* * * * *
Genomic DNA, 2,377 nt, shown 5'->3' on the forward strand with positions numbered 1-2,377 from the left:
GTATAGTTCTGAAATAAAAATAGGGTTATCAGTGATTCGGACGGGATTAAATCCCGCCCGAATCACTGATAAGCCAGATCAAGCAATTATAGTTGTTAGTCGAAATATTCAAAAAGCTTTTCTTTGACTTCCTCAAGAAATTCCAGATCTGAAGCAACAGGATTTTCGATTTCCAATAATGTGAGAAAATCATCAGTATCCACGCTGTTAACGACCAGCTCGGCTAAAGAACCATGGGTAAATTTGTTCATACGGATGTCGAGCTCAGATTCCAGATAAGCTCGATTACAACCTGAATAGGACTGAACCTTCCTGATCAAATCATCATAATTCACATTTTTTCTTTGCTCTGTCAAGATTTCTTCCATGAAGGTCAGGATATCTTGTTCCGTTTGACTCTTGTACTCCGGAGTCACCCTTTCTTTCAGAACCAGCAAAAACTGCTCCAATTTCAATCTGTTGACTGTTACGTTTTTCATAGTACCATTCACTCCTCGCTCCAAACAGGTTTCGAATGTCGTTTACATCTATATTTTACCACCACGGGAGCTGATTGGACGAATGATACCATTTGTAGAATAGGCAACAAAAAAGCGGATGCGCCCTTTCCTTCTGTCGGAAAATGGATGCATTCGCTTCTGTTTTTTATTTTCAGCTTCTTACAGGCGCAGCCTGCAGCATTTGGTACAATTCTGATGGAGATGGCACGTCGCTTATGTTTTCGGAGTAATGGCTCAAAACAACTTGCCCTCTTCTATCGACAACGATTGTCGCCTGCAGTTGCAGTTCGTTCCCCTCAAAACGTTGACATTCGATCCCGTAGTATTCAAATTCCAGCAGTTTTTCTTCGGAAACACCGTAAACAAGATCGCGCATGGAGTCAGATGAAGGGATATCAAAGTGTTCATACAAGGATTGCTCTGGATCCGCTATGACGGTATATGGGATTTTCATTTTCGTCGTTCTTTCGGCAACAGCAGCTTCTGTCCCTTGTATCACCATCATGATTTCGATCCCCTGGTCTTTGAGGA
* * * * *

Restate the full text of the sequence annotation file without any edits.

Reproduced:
Genomic DNA, 2,377 nt, shown 5'->3' on the forward strand with positions numbered 1-2,377 from the left:
GTATAGTTCTGAAATAAAAATAGGGTTATCAGTGATTCGGACGGGATTAAATCCCGCCCGAATCACTGATAAGCCAGATCAAGCAATTATAGTTGTTAGTCGAAATATTCAAAAAGCTTTTCTTTGACTTCCTCAAGAAATTCCAGATCTGAAGCAACAGGATTTTCGATTTCCAATAATGTGAGAAAATCATCAGTATCCACGCTGTTAACGACCAGCTCGGCTAAAGAACCATGGGTAAATTTGTTCATACGGATGTCGAGCTCAGATTCCAGATAAGCTCGATTACAACCTGAATAGGACTGAACCTTCCTGATCAAATCATCATAATTCACATTTTTTCTTTGCTCTGTCAAGATTTCTTCCATGAAGGTCAGGATATCTTGTTCCGTTTGACTCTTGTACTCCGGAGTCACCCTTTCTTTCAGAACCAGCAAAAACTGCTCCAATTTCAATCTGTTGACTGTTACGTTTTTCATAGTACCATTCACTCCTCGCTCCAAACAGGTTTCGAATGTCGTTTACATCTATATTTTACCACCACGGGAGCTGATTGGACGAATGATACCATTTGTAGAATAGGCAACAAAAAAGCGGATGCGCCCTTTCCTTCTGTCGGAAAATGGATGCATTCGCTTCTGTTTTTTATTTTCAGCTTCTTACAGGCGCAGCCTGCAGCATTTGGTACAATTCTGATGGAGATGGCACGTCGCTTATGTTTTCGGAGTAATGGCTCAAAACAACTTGCCCTCTTCTATCGACAACGATTGTCGCCTGCAGTTGCAGTTCGTTCCCCTCAAAACGTTGACATTCGATCCCGTAGTATTCAAATTCCAGCAGTTTTTCTTCGGAAACACCGTAAACAAGATCGCGCATGGAGTCAGATGAAGGGATATCAAAGTGTTCATACAAGGATTGCTCTGGATCCGCTATGACGGTATATGGGATTTTCATTTTCGTCGTTCTTTCGGCAACAGCAGCTTCTGTCCCTTGTATCACCATCATGATTTCGATCCCCTGGTCTTTGAGGA